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Housemate hogs the kitchen

DavidDavid Posts: 92 Budding Regular
edited January 7 in Home, Law & Money
One of my housemates spends hours in the kitchen each day, including having long, loud phone conversations & filming videos he says are for YouTube - all in his language, which I can't understand. He's not a fluent English speaker. How can I stop him from continuing, without causing any problems? I'd like to say to him something like: "Every day you spend far too long in the kitchen. It's unreasonable because we have to share it. Please massively reduce the amount of time you're in the kitchen and have your phone conversations in your room." However, I don't know how he'd react if I said that. He wouldn't understand all of it & I don't want a hostile response. I don't think it's a cultural issue because I can't imagine that hogging the kitchen in a houseshare would be reasonable anywhere in the world.

Comments

  • yanayana Community Champion Posts: 1,266 Wise Owl
    he probably doesnt view it as hogging. is it a small kitchen? i dont get why this bothers u, surely u can just pop headphones in and then his conversations wont bother u? u could also try just saying to him what u typed and just hope for the best because i dont see why he would have an issue with going to his room. lmk how it goes :)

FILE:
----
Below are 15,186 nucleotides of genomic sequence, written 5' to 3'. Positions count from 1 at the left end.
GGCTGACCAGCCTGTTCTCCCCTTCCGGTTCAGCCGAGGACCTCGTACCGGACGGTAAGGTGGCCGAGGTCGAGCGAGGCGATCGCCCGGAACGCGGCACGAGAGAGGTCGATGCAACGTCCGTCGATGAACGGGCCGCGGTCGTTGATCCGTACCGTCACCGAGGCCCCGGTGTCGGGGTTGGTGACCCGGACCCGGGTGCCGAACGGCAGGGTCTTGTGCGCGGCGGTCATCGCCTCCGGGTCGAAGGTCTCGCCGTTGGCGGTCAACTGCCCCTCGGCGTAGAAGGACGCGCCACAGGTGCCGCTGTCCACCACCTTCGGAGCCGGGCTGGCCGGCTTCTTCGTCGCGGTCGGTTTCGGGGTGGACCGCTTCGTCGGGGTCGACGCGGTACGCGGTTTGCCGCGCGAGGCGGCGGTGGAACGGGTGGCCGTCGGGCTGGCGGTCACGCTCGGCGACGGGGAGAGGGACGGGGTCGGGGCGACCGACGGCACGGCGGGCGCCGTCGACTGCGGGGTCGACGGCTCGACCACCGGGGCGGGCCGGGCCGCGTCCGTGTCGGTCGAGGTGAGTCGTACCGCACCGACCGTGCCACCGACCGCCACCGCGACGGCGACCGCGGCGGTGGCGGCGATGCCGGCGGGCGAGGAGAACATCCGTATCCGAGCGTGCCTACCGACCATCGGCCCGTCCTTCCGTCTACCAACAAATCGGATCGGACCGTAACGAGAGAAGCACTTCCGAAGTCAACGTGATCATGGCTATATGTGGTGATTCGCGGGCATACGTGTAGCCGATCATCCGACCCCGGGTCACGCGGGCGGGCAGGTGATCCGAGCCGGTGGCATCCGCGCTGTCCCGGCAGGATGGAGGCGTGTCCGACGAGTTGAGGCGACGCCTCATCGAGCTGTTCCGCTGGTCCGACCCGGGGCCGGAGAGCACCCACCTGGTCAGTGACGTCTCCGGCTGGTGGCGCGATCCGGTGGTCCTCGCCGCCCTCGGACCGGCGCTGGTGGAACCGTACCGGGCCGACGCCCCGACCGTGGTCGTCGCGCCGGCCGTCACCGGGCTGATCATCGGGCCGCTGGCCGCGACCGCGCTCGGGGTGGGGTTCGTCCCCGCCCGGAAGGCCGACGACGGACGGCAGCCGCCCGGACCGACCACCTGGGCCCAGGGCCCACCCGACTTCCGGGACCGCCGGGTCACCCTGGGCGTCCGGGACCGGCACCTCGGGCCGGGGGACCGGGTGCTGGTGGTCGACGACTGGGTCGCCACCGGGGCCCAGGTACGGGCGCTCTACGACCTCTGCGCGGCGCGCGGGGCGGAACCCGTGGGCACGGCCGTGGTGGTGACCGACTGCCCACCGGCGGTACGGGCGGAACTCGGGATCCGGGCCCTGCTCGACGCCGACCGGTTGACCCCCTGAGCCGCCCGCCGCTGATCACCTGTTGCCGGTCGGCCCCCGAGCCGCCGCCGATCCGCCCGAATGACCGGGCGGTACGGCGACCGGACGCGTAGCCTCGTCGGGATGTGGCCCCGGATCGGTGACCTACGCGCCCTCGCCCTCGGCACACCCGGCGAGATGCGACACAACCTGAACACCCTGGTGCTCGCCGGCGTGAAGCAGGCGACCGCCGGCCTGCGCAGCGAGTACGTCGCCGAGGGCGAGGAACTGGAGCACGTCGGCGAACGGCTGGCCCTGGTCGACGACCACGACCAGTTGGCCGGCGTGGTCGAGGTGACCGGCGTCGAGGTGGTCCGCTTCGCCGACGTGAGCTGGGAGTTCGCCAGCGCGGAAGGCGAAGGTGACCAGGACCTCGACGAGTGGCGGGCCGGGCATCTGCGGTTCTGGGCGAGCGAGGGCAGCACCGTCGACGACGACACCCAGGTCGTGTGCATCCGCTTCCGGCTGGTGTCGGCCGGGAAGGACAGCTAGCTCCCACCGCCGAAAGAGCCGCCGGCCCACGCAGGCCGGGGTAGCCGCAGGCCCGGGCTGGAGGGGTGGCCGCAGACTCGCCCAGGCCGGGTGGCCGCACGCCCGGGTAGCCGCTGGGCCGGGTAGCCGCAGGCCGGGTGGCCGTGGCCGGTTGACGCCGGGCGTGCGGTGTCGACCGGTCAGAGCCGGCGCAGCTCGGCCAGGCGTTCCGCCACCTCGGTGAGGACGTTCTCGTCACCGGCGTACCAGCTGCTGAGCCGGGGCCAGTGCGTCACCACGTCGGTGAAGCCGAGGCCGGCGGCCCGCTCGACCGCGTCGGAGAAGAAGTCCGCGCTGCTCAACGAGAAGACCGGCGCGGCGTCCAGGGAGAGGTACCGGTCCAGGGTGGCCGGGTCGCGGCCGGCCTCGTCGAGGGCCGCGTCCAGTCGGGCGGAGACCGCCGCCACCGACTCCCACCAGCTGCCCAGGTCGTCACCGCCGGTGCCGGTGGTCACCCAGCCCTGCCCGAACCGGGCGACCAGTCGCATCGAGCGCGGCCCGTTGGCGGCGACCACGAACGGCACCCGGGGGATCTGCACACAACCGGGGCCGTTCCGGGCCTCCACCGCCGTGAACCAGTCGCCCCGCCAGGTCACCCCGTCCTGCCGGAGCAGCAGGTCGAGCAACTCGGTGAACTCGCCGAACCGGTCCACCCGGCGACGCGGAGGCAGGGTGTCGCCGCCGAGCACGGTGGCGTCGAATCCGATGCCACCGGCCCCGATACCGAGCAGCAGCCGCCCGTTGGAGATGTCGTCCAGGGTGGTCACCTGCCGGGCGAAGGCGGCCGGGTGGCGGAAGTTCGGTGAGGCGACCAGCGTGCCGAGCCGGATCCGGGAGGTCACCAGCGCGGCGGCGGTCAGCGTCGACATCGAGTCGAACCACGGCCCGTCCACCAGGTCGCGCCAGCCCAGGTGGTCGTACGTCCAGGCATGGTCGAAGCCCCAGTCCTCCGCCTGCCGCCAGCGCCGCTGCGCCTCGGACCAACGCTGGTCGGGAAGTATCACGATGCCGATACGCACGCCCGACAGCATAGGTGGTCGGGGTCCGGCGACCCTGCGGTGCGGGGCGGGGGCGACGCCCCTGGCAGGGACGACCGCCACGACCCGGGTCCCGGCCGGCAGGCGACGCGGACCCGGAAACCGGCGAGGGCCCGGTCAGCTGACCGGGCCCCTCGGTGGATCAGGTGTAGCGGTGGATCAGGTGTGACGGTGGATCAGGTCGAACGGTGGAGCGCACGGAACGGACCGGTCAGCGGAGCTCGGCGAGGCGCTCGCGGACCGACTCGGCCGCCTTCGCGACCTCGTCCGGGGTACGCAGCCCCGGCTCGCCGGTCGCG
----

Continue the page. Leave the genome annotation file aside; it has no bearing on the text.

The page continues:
my brain is not braining the way brains are meant to brain
  • DavidDavid Posts: 92 Budding Regular
    He must realise he's in there for hours each day. Yes, it's a small kitchen & he's moving around in it a lot. I can't get in there without colliding with him. I often have to wait hours to get in there. It's not reasonable to need to wear headphones for hours each day so that I can hear my TV properly. There's also the issue that the noise sometimes wakes me up (he doesn't sleep much) & that he often leaves unwashed pots, pans, plates etc. in the sink, across the draining board & worktop. Our other housemate thinks likewise, but he won't say anything to him. If I report him to the landlord he'll know it was me who complained. I can't afford to rent a flat by myself.
  • yanayana Community Champion Posts: 1,266 Wise Owl
    yeah that's annoying, defo try speak to him. I'm sure he'll understand
    my brain is not braining the way brains are meant to brain
  • DavidDavid Posts: 92 Budding Regular